SELinux is a mandatory access control mechanism for Linux systems found in several main stream distributions. All those fancy security terms may be scary but in truth with a little bit of knowledge its possible to find out WTF SELinux is saying to you.The talk will provide an introduction to SELinux to help ordinary people understand basic SELinux concepts and deal with issues that may arise during the operation of an SELinux enabled system.
While more and more people are starting to do the legwork in understanding SELinux instead of turning it off right away it still seems like black magic to a great number of people. I’m here to let you know that with a little bit of time and a few simple commands already on your Linux machine you can begin to chip away at the SELinux’s hard shell and get to the creamy nougat of understanding in the middle.
In the talk I’ll first try to convince you that what SELinux does is important and that you shouldn’t turn it off. Next I will go over the basics of what SELinux is and how it decides to protect your system using a lovely audience member and an easy to understand exercise. Then i’ll briefly cover the tools available to you to be able to ask and answer the question “WTF is SELinux trying to tell me?” Finally i’ll show two examples of SELinux problems and fix them live in front of the audience with no safety netting.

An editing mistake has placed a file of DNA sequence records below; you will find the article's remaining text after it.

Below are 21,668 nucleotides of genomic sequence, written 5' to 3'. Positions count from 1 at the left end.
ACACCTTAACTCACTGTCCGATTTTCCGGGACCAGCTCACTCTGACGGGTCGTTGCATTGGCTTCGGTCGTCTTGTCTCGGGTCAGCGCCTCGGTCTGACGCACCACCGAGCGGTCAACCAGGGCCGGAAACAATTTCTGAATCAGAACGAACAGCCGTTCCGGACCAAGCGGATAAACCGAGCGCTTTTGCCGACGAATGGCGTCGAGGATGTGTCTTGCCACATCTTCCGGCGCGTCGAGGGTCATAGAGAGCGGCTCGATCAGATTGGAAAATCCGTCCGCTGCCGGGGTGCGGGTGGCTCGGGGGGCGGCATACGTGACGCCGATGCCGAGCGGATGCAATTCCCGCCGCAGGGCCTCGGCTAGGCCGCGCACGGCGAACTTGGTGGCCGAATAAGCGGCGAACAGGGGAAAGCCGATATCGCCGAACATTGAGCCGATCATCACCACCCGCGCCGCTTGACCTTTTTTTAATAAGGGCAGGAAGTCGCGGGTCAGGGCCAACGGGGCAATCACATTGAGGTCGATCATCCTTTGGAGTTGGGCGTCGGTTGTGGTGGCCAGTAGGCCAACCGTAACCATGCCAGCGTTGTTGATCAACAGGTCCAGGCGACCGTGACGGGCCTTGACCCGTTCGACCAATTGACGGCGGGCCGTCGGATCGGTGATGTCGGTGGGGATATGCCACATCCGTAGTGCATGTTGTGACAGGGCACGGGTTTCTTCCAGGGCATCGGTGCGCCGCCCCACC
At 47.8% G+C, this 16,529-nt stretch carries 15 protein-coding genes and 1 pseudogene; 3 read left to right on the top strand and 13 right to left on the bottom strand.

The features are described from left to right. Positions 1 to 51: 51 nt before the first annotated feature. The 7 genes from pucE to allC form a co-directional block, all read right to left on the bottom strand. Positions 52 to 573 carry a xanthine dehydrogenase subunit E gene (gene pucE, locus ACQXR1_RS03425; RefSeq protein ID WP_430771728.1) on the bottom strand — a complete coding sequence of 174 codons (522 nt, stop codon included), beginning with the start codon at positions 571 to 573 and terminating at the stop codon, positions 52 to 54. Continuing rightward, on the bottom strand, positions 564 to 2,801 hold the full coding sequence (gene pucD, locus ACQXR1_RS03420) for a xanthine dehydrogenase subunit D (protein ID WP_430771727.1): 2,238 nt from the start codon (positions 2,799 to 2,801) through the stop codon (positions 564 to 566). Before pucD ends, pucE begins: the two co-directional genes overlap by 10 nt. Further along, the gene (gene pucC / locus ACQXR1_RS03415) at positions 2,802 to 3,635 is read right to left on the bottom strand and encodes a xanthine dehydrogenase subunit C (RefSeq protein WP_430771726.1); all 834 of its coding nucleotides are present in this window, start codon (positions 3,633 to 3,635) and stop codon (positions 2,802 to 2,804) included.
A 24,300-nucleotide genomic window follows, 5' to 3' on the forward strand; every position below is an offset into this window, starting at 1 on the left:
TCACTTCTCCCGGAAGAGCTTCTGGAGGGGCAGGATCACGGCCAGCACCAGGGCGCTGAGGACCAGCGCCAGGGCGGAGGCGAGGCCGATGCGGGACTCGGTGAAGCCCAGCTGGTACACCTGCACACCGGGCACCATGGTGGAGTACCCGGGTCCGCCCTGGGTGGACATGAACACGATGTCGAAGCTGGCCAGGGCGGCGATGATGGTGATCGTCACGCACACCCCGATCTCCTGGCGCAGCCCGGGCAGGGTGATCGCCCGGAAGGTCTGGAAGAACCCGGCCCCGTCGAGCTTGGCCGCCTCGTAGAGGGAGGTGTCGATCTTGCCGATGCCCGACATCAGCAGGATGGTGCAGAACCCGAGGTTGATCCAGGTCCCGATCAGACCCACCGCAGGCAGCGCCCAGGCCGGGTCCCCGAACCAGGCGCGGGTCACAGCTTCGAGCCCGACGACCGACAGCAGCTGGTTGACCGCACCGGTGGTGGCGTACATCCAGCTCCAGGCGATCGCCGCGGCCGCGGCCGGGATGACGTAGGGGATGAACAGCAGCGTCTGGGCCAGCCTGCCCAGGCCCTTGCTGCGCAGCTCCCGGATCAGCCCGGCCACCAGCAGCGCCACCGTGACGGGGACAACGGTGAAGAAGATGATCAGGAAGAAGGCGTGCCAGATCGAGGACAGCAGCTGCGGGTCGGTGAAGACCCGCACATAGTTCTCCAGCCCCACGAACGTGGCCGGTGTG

At the end of the talk you’ll be flying high with your new understanding of SELinux and be ready to take on the world. Next time someone says SELinux instead of having that nauseous feeling in the pit of your stomach you’ll be able to stand tall and say “Wait a minute! I saw a talk on SELinux and I know WTF its saying to me!”
David Quigley started his career as a Computer Systems Researcher for the National Information Assurance Research Lab at the NSA where he worked as a member of the SELinux team. David leads the design and implementation efforts to provide Labeled-NFS support for SELinux. David has previously contributed to the open source community through maintaining the Unionfs 1.0 code base and through code contributions to various other projects. David has presented at conferences such as the Ottawa Linux Symposium, the StorageSS workshop, LinuxCon and several local Linux User Group meetings where presentation topics have included storage, file systems, and security. David currently works as a Computer Science Professional for the Advanced Engineering and Development division at Keyw Corporation.
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